Objective: To monitor regional changes in end-expiratory lung volume (EELV), tidal volumes, and their ventilation distribution during different levels of nasal continuous positive airway pressure (nCPAP) and nasal biphasic positive airway pressure (BiPAP) in stable preterm infants.
Study design: By using electrical impedance tomography and respiratory inductive plethysmography, we measured changes in EELV and tidal volumes in 22 preterm infants (gestational age 29.7 ± 1.5 weeks) during 3 nCPAP levels (2, 4, and 6 cmH2O) and unsynchronized BiPAP (nCPAP = 6 cmH2O; pressure amplitude = 3 cmH2O; frequency = 50/min; inspiration time = 0.5 seconds) at 10-minute intervals. We assessed the distribution of these volumes in ventral and dorsal chest regions by using electrical impedance tomography.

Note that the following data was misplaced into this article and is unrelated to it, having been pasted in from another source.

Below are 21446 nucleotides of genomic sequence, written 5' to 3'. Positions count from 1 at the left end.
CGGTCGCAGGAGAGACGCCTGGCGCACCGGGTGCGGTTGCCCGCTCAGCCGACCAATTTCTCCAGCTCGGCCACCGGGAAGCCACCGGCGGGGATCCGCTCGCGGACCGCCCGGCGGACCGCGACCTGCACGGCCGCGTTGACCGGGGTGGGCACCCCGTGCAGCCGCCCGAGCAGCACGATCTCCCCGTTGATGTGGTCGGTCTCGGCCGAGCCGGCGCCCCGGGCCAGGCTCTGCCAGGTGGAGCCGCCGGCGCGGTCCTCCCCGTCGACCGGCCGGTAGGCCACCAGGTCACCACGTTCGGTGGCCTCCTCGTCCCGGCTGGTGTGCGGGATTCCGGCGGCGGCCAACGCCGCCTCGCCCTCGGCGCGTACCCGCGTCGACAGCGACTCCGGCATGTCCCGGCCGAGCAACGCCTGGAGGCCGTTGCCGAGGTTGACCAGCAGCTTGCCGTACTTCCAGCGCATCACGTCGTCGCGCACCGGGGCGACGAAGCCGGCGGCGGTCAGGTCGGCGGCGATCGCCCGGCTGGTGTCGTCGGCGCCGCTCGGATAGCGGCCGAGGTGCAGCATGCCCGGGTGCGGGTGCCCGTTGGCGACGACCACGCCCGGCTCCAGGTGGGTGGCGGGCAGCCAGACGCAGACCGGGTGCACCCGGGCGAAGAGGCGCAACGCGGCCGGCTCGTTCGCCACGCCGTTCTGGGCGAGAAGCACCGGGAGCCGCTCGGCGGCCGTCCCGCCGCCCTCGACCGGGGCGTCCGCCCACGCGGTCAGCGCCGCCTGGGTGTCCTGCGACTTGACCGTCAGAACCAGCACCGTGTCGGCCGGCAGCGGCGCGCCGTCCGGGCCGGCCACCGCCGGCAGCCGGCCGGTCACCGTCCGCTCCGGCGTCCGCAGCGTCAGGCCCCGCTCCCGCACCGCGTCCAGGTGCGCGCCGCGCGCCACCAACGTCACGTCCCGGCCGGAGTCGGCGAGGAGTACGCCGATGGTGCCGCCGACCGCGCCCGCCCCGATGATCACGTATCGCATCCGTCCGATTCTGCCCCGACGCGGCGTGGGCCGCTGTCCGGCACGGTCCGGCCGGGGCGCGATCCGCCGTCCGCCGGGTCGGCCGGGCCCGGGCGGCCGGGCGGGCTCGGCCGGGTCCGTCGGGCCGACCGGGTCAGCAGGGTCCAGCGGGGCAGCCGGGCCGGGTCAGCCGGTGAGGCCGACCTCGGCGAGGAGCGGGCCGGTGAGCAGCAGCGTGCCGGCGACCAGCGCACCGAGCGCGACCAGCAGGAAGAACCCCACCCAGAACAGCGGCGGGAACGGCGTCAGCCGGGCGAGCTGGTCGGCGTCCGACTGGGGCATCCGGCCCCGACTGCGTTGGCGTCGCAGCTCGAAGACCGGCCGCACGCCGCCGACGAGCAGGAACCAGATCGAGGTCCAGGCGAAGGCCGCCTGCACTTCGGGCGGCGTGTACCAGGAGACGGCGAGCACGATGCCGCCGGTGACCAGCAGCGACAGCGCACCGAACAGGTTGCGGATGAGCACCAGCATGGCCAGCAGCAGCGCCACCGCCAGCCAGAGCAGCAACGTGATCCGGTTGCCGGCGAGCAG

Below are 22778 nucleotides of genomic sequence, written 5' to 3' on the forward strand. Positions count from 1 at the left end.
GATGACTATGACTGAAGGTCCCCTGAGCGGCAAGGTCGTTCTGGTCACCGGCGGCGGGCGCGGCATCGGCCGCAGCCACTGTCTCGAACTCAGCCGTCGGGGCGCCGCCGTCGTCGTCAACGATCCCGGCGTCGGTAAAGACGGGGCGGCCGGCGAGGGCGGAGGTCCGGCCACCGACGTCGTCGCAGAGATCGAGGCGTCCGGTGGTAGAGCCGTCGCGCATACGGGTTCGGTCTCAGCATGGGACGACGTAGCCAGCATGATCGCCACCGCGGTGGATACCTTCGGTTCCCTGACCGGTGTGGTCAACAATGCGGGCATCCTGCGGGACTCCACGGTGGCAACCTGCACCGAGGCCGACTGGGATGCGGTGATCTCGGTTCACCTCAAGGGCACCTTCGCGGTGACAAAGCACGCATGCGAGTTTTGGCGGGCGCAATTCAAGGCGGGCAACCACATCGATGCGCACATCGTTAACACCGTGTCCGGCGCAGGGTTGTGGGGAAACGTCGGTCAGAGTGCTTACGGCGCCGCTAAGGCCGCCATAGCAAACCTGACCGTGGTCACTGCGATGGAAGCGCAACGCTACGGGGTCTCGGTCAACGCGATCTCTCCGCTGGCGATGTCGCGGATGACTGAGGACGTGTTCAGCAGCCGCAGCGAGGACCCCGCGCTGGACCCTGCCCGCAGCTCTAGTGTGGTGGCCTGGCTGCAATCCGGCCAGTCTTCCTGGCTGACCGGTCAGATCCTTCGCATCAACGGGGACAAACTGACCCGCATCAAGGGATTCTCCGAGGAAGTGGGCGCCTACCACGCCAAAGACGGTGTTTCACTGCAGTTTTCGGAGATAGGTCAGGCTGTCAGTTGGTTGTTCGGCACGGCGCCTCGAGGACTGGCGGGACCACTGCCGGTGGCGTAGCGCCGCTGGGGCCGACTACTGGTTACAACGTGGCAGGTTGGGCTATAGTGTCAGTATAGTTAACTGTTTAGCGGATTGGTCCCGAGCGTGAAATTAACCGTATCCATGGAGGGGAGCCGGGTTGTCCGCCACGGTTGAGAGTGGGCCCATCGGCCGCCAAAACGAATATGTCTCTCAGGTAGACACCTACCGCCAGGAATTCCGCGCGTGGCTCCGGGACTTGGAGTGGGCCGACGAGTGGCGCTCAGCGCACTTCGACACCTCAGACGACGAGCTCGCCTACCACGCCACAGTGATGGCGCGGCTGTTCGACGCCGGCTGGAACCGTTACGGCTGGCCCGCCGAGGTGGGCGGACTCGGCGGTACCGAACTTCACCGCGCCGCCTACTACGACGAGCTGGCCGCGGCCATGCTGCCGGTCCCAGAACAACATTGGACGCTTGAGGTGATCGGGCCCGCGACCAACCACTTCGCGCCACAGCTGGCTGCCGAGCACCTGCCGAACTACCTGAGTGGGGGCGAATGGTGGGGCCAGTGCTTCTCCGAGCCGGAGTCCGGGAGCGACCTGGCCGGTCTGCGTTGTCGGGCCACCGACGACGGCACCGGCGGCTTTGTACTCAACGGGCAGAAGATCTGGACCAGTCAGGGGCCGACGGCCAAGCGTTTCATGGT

Results: EELV increased with increasing nCPAP with no difference between the ventral and dorsal lung regions. Tidal volume also increased, and a decrease in phase angle and respiratory rate was noted by respiratory induction plethysmography. At the regional level, electrical impedance tomography data showed a more dorsally oriented ventilation distribution. BiPAP resulted in a small increase in EELV but without changes in tidal volume or its regional distribution.
Conclusion: Increasing nCPAP in the range of 2 to 6 cmH2O results in a homogeneous increase in EELV and an increase in tidal volume in preterm infants with a more physiologic ventilation distribution. Unsynchronized BiPAP does not improve tidal volume compared with nCPAP.
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